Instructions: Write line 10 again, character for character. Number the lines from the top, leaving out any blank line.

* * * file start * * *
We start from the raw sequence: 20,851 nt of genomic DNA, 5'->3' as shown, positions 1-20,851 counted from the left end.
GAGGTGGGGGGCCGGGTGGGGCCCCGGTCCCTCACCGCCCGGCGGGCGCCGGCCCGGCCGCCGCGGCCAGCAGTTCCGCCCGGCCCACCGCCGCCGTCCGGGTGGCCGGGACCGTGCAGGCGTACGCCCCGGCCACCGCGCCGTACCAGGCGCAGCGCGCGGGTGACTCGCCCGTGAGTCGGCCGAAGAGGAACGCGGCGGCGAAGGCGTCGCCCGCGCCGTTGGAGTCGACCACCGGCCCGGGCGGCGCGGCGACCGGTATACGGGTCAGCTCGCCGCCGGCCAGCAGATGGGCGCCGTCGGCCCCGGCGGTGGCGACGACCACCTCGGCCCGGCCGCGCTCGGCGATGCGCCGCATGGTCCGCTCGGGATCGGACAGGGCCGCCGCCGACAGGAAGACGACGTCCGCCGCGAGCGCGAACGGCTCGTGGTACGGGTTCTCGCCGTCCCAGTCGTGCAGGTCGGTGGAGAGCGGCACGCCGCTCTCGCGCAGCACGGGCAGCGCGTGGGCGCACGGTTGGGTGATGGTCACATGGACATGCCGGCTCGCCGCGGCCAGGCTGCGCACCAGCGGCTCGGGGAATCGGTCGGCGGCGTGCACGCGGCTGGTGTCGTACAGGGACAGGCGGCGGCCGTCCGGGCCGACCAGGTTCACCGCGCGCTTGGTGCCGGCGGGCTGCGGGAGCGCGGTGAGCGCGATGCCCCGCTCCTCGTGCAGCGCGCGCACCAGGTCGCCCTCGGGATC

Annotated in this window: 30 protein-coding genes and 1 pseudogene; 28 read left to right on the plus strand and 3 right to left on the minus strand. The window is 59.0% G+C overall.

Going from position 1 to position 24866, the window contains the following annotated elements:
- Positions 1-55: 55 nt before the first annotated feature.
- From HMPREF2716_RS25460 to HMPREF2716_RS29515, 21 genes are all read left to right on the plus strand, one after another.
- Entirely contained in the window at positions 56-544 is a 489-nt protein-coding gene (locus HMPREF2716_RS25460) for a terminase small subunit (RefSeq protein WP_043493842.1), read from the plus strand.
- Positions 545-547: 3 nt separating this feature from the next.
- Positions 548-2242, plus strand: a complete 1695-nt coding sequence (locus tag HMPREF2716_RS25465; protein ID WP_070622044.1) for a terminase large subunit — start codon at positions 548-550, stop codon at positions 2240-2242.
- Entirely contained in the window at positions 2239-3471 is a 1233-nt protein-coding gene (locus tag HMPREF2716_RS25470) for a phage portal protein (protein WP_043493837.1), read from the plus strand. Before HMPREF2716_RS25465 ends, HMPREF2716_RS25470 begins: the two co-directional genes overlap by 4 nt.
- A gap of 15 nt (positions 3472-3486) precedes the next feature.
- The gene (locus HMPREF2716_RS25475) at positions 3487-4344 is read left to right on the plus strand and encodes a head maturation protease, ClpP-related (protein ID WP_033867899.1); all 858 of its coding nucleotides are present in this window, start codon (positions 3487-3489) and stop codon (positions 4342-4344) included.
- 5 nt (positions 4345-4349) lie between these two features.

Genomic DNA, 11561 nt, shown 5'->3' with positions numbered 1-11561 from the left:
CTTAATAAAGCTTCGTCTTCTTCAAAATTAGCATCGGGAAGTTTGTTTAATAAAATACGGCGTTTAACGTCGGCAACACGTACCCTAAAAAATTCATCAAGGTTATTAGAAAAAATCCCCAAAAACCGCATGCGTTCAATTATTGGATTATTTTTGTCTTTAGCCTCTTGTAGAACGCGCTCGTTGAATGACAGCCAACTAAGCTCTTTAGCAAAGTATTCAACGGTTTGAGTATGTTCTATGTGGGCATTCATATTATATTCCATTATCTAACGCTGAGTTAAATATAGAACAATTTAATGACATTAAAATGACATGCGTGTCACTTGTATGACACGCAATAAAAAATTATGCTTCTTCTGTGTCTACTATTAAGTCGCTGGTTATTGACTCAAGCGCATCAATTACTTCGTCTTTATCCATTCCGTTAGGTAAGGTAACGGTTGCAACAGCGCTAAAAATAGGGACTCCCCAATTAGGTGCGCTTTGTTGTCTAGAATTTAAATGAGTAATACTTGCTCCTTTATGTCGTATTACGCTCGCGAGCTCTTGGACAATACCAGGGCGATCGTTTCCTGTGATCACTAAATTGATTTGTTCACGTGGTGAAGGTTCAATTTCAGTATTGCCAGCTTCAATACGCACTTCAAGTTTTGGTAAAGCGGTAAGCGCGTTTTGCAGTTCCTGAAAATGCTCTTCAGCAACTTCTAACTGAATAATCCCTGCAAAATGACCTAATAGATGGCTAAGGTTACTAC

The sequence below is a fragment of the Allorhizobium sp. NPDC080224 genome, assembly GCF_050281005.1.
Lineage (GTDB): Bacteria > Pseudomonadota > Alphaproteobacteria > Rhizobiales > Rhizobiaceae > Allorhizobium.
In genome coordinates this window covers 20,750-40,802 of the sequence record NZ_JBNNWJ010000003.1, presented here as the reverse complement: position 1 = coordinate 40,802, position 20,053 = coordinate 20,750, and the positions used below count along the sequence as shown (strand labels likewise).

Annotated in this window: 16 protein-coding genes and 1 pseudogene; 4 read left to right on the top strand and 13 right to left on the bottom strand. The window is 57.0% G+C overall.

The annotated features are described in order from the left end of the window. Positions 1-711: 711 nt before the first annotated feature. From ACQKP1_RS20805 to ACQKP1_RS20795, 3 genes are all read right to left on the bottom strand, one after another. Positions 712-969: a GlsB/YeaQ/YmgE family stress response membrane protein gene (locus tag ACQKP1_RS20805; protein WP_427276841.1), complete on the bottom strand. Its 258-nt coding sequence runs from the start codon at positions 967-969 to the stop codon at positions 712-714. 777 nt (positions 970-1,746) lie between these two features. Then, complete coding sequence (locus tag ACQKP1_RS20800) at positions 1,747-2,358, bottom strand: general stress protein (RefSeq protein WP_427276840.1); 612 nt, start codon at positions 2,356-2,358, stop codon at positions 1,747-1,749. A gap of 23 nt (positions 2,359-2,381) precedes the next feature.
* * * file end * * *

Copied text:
- Entirely contained in the window at positions 2239-3471 is a 1233-nt protein-coding gene (locus tag HMPREF2716_RS25470) for a phage portal protein (protein WP_043493837.1), read from the plus strand. Before HMPREF2716_RS25465 ends, HMPREF2716_RS25470 begins: the two co-directional genes overlap by 4 nt.